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Voyage of death… Miraculous escape for Adelaja… Bello, others, not so lucky

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Bello

Muheez Bello

IT was a cruel twist of fate for Muheez Olayinka Bello that on a day he would have thrown a wild party to celebrate his birthday and joy of successfully delivering his ward to his party for the presidential elections held at the weekend, he was rather lowered six feet into the ground to have his eternal rest. Bello, the All Progressives Congress (APC) chairmanship aspirant for Epe Local Government Area, was among the six people who died in a boat accident after voting in Saturday’s elections.

He was survived by a wife and three children. The incident also claimed the life of the son of Olu of Epe, Aremo Azeez Adewale, while Bello’s wife Monsurat, who was also on the death boat, survived and is currently receiving treatment at the Epe General Hospital. The news of the boat mishap had shocked many Epe residents, who, hours earlier, had mobilized intensely for citizens to troop out en masse and vote for his party as his most preferred birthday present. Many prayed hard for the story to be untrue as frantic search for his body was going on. All hopes were, however, lost when divers pulled out Muheez’s body from the sea in the early hours of Sunday.

He has since been buried according to Muslim rites. The late grassroots politician, who lost his mother last January, was a young man in his prime passionate about the development of Nigeria and had always advocated for the country’s elite to make sacrifices for future generations. It was with such conviction he left his job as Chevron’s Government Relations Representative, Policy Government and Public Affairs (PGPA), put his young family on the line to run for the office of the Local Government chairman in Epe. Muheez was called to the Bar in 2003, after completing his training at the Nigerian Law School and graduating from the Lagos State University (LASU).

He was also an alumnus of the School of Management in Geneva, Switzerland and made a name for himself with top law firms in Nigeria before becoming a partner in his own firm, Bello and Odeleke in 2006. Widely regarded as one of the pioneers of entertainment, telecommunication, and electric-power sector law practice in Nigeria, Muheez served as adviser to top Nigerian music stars like 2face Idibia, Eldee, Sasha P, among many others.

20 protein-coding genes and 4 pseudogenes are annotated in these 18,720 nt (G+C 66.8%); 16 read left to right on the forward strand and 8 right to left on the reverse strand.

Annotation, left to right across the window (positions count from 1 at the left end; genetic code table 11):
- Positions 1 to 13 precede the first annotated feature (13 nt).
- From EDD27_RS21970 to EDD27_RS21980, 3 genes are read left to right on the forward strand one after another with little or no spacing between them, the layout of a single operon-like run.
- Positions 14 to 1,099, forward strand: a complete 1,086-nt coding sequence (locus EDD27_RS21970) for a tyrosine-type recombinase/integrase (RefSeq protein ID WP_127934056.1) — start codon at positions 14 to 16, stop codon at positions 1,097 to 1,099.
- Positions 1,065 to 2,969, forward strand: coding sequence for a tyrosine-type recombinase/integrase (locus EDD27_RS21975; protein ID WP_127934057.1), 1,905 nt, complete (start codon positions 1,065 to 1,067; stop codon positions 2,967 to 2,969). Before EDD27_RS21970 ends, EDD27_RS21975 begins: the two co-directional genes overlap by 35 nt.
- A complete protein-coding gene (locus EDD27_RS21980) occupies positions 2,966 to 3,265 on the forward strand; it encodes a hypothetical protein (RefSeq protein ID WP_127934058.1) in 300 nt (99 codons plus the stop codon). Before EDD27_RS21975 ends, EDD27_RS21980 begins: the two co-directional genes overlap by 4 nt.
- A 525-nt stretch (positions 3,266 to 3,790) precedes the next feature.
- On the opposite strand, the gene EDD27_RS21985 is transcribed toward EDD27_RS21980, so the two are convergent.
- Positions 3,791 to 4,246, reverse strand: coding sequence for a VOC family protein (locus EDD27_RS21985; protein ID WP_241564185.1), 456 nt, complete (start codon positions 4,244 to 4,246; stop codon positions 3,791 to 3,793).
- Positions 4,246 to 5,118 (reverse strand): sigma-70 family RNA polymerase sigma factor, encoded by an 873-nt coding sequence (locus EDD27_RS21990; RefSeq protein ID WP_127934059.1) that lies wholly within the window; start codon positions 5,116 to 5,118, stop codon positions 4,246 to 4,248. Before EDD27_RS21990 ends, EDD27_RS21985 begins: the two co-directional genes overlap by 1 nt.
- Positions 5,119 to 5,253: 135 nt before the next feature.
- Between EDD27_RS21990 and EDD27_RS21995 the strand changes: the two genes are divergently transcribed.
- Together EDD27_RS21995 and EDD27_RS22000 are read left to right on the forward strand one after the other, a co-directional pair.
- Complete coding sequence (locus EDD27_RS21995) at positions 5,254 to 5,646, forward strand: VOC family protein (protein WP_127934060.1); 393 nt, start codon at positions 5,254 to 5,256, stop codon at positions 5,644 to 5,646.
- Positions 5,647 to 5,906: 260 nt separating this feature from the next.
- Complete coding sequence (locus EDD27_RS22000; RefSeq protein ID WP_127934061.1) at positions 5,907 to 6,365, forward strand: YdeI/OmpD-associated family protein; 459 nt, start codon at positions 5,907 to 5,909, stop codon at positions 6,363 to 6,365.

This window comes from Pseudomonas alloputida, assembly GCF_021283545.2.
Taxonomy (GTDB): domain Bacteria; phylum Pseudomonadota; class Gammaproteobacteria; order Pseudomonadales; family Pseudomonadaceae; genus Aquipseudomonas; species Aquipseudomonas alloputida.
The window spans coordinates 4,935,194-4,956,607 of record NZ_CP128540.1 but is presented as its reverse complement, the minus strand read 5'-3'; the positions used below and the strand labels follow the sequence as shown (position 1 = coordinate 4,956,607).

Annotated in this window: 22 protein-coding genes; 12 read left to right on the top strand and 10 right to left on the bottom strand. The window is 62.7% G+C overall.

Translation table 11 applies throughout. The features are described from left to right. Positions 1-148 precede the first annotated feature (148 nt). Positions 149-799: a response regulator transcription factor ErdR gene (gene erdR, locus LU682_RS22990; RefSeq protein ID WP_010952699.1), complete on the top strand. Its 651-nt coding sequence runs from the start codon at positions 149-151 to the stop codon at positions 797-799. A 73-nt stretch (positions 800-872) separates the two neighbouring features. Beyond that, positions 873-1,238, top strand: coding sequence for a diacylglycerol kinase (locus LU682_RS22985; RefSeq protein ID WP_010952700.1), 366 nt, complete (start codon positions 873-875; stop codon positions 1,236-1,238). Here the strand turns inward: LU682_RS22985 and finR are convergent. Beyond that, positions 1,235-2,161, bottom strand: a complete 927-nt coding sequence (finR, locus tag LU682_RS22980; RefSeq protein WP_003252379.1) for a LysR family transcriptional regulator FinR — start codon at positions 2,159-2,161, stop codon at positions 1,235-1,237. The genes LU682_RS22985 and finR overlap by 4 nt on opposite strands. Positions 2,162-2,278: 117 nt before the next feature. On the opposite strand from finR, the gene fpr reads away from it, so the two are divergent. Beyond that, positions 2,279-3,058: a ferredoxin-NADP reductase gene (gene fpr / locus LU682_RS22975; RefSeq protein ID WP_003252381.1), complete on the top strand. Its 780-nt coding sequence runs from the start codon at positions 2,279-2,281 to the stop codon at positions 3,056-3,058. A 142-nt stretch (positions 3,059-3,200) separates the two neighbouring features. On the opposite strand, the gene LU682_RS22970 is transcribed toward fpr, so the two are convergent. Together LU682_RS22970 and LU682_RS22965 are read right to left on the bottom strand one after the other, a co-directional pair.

Bello’s tragic death has raised the calls by Lagosians for the state government to step up its regulatory functions and emergency response in the water transport sector. “This is one death too many. I know there are many unreported boat mishaps at Amuwo Odofin, Ikorodu, Epe and other parts of Lagos. But Bello’s death should not be in vain. Our waterways are no longer safe and that is supposed to help in reducing the severe traffic on our roads, especially in a coastal state like Lagos. May God bless his soul,” Oluyinka Oyeniji, a friend of the deceased, said.

Though Bello is dead and forever silent and cannot come back to life to share how he died, but just recently someone in the same situation with Bello was fortunate to escape death and now happily lives to share her experience. No one would have known what transpired and how she and her co-voyagers met death in the high seas if she had not escaped to tell the story.

That person is Bose Adelaja, a reporter with the Vanguard newspaper. The following is her story: On Monday, March 16, a 22-seater boat with 20 passengers on board including my humble self (Bose Adelaja), sailed off Bayeku-Ikorodu heading for Victoria Island at about 9.10am. I am not a stranger to this voyage for a long while as the way out of the daily backbreaking traffic congestion on the Ikorodu-Mile 12 axis. From the takeoff point at the jetty in Ikorodu, it’s a pleasant experience that won’t make you regret journeying by road.